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Applied Optics

Applied Optics


  • Vol. 44, Iss. 8 — Mar. 10, 2005
  • pp: 1360–1365

Analytic diffraction analysis of a 32-m telescope with hexagonal segments for high-contrast imaging

Erin Sabatke, James Burge, and Derek Sabatke  »View Author Affiliations

Applied Optics, Vol. 44, Issue 8, pp. 1360-1365 (2005)

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Large segmented telescopes cannot be modeled accurately with fast-Fourier-transform techniques since small features such as gaps between the segments will be inadequately sampled. An analytic Fourier-transform method can be used to model any pupil configuration with straight edges, including tolerance analysis and some types of apodization. We analytically investigated a 32-m segmented primary with 18 hexagonal segments for high-contrast imaging. There are significant regions in the image in which extrasolar planets could be detected. However, the hexagonal profile of the pupil was not as useful as expected. The gaps between the segments, the secondary obscuration, and the secondary spiders must be as small as possible and their edges must be apodized. Apodizing the edges of the individual segments reduced the useful regions in the image since the gaps appeared to be wider.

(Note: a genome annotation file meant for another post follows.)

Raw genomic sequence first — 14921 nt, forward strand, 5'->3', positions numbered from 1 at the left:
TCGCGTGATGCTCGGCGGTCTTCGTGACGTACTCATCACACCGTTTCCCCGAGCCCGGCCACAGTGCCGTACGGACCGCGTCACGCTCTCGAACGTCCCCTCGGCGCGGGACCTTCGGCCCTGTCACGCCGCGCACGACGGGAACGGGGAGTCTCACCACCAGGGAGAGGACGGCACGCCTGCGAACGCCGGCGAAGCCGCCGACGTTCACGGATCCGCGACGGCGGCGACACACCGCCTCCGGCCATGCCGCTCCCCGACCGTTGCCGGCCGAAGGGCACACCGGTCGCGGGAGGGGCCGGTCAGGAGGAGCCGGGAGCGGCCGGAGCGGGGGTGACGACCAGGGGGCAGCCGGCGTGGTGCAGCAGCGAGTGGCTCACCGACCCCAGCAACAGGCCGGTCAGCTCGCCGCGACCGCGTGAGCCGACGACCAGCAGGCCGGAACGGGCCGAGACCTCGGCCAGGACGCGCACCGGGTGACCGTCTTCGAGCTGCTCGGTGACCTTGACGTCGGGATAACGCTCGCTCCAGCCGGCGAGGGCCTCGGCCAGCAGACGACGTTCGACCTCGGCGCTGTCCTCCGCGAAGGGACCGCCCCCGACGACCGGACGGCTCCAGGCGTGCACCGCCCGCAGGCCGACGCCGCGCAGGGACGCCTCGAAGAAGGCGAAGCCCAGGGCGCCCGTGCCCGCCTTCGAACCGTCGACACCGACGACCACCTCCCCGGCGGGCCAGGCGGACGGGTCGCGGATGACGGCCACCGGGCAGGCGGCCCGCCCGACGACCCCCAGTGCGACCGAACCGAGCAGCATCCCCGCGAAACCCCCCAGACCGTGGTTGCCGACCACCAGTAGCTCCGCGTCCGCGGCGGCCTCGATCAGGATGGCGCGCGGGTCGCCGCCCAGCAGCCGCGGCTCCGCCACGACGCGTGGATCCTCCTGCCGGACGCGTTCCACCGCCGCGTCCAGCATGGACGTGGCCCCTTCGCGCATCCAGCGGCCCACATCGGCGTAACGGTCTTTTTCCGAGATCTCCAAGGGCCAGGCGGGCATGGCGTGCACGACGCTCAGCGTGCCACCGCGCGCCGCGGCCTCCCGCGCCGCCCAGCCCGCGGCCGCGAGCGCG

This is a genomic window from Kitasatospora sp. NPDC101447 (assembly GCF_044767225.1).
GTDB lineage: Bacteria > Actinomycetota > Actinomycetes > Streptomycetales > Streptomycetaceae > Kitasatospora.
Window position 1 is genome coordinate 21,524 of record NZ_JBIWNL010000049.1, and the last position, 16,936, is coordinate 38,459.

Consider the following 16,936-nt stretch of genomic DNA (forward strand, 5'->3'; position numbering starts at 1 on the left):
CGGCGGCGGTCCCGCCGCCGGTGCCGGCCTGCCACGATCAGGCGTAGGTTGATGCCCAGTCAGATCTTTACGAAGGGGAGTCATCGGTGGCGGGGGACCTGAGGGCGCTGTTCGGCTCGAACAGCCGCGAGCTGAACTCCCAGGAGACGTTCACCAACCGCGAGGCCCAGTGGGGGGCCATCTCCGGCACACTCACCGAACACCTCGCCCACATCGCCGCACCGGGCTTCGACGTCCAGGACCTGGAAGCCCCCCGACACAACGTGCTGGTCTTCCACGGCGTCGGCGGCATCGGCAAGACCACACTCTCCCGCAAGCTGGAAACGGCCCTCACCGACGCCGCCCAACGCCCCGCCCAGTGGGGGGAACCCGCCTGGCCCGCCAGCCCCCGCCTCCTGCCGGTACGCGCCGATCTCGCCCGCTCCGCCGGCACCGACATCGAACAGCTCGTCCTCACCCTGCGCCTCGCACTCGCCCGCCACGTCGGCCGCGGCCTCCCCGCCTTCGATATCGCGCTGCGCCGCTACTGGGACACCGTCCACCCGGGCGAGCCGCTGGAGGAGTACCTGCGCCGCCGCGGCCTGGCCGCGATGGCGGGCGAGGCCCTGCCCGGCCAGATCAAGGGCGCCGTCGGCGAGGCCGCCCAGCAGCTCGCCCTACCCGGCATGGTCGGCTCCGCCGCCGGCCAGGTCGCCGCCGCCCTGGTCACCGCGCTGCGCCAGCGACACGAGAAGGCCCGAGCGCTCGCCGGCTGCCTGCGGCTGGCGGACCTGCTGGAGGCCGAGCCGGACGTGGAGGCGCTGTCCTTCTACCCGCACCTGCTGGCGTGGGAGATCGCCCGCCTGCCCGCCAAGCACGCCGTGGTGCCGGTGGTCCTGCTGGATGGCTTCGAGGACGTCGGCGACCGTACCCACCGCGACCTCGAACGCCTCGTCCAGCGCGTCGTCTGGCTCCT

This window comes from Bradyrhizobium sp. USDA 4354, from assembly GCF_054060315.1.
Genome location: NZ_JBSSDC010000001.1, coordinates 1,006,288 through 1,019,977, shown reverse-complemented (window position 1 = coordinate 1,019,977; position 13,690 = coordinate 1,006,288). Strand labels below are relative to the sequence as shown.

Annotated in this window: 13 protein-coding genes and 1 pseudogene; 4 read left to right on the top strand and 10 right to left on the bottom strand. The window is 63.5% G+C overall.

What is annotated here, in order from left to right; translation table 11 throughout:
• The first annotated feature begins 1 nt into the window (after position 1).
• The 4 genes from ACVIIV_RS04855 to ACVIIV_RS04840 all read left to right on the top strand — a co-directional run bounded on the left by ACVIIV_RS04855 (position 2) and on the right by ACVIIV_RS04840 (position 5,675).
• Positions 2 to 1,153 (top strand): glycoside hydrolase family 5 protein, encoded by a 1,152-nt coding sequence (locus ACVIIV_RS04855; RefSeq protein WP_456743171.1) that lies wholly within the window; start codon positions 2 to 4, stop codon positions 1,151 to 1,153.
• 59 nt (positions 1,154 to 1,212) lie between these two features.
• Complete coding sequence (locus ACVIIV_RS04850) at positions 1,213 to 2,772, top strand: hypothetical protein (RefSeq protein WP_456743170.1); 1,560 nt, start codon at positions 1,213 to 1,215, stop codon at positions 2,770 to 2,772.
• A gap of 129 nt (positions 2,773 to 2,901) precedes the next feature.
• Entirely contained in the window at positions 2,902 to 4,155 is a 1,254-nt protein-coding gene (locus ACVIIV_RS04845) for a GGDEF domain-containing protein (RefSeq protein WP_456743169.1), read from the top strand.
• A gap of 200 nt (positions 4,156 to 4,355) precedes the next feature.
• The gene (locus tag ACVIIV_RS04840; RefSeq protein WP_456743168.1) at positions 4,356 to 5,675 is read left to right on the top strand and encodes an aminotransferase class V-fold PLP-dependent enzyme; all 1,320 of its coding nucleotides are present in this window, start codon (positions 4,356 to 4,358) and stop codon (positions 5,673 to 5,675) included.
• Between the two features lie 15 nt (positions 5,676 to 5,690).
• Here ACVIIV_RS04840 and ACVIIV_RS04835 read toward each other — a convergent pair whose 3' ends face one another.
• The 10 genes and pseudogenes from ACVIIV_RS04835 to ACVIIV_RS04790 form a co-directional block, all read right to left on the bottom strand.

© 2005 Optical Society of America

OCIS Codes
(110.6770) Imaging systems : Telescopes
(350.1260) Other areas of optics : Astronomical optics

Original Manuscript: September 20, 2004
Revised Manuscript: October 25, 2004
Manuscript Accepted: October 26, 2004
Published: March 10, 2005

Erin Sabatke, James Burge, and Derek Sabatke, "Analytic diffraction analysis of a 32-m telescope with hexagonal segments for high-contrast imaging," Appl. Opt. 44, 1360-1365 (2005)

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